Intersectionality

Aheli Moitra

What is common to an indigenous woman, a child, a person with a disability, a transgender person, a person living under military rule, a dalit person and a migrant worker?

 

They are often the oppressed in a society ruled by the privilege of gender, ability, caste, class or origin. They are repressed through laws and social norms made by the privileged.

 

Much like the indigenous woman, what if a person falls under an overlap of these categories?

 

A North East migrant who is a transman or transwoman and suffers from a physical disability is more prone to abuse—this could be due to prejudice from either one of the identity categories s/he belongs to, or all. S/he could be facing discrimination on the lines of xenophobia, racism, transphobia, abelism, homophobia, classism or all.

 

To understand this overlap (of race, class, gender, ability etc.) and how it affects individuals, Kimberlé Crenshaw, in 1989, introduced the term ‘intersectionality.’

 

In a TEDWomen Talk in 2016, she described it thus: “if you’re standing in the path of multiple forms of exclusion, you’re likely to get hit by both/all.” To address this, a new framework is required—intersectionality.

 

Let us take the example of a Naga person from the LGBTIQ (lesbian, gay, bisexual, transgender, intersexed, queer) community. S/he faces multilayered exclusion. Emotional and psychological trauma comes from family, friends, neighbours and church as her sexual identity is rejected, which may turn violent in the face of patriarchy. S/he is often less educated after being rejected from the community and reduced to begging when no employment comes her way. Add to this the Armed Forces Special Powers Act and having to survive under military rule of the state and non state. When s/he is in a neighbouring state, s/he is discriminated for being Naga. S/he has no political representation and no one to speak on her behalf—s/he has no family, no clan, no village council, no tribe, no union, no state, no parliament, sometimes no bank account, and definitely no seat at the ‘peace process’ table. Even if, and when, there is self-determination for the Naga people, s/he will remain in her shanty at the margins. Put together, s/he will face total social-political-economic isolation.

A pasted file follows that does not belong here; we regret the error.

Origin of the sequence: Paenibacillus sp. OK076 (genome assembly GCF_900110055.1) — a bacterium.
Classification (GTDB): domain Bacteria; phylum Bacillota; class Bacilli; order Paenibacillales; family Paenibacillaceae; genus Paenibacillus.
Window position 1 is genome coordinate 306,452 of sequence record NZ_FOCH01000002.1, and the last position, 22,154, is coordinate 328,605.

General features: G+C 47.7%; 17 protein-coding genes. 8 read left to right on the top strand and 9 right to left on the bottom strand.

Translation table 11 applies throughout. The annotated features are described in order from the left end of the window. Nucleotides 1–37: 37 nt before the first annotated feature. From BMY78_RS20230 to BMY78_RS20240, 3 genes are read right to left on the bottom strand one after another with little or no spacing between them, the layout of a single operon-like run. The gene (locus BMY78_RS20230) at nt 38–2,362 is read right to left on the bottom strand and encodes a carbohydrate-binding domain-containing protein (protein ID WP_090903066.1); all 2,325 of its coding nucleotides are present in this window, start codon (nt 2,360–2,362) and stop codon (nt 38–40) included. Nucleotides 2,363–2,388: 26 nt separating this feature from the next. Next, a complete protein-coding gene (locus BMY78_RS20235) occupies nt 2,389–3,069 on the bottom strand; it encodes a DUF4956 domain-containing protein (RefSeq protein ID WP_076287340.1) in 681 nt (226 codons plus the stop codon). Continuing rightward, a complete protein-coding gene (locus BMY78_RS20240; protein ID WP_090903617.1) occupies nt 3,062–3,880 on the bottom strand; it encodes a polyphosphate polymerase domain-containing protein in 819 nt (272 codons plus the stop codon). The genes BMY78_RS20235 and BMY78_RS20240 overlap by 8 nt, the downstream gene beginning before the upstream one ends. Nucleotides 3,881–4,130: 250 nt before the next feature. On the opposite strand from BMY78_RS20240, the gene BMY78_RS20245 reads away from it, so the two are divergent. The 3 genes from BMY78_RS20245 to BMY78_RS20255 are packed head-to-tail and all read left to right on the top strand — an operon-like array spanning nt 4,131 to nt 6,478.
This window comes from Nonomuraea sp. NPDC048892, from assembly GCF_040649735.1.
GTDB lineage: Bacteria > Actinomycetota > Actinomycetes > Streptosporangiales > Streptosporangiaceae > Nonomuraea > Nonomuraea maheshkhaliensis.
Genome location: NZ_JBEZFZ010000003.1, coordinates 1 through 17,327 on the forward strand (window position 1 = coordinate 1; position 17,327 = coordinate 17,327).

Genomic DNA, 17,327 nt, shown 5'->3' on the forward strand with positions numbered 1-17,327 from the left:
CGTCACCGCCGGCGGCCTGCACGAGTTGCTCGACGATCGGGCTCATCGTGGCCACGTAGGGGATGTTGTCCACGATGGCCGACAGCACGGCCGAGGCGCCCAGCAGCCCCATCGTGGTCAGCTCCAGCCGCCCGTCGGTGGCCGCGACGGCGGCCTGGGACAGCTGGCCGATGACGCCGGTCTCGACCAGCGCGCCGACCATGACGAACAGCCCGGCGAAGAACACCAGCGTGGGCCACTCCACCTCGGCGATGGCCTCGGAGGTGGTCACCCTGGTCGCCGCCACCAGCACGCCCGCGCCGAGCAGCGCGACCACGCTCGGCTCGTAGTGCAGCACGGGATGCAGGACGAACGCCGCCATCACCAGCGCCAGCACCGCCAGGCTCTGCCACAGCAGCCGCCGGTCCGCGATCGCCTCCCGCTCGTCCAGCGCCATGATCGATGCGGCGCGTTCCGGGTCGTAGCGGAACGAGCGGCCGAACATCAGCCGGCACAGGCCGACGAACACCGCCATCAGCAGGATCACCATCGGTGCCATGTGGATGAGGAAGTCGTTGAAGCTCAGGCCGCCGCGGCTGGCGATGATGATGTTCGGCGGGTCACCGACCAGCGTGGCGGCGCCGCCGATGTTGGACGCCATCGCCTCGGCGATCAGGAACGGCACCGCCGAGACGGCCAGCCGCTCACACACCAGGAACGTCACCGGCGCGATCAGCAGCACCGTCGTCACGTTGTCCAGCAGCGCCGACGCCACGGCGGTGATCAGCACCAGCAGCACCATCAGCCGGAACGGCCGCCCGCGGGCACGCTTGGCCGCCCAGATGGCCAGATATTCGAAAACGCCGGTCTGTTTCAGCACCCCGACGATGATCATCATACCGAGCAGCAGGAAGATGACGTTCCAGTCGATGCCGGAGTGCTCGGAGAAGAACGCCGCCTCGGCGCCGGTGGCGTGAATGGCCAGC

To address this, we must recognize that her experiences are different to our own and complicated by being on the crossroads of multiple forms of oppression. We have to create space for people on these margins to stand up and tell their story without fear. Intersectional analysis is possible when we allow them to speak of their trauma publicly, are able to sympathize with them and become allies in their fight against injustice. For, s/he may have unique odds stacked against her, but many of us identify with many of her odds. It is when we come together in addressing these injustices, in their holistic as well as separate ways, that we come to the heart of injustice, and eventual liberation.

 

Intersectionality provides the way forward.

 

For more, please write to moitramail@yahoo.com

 

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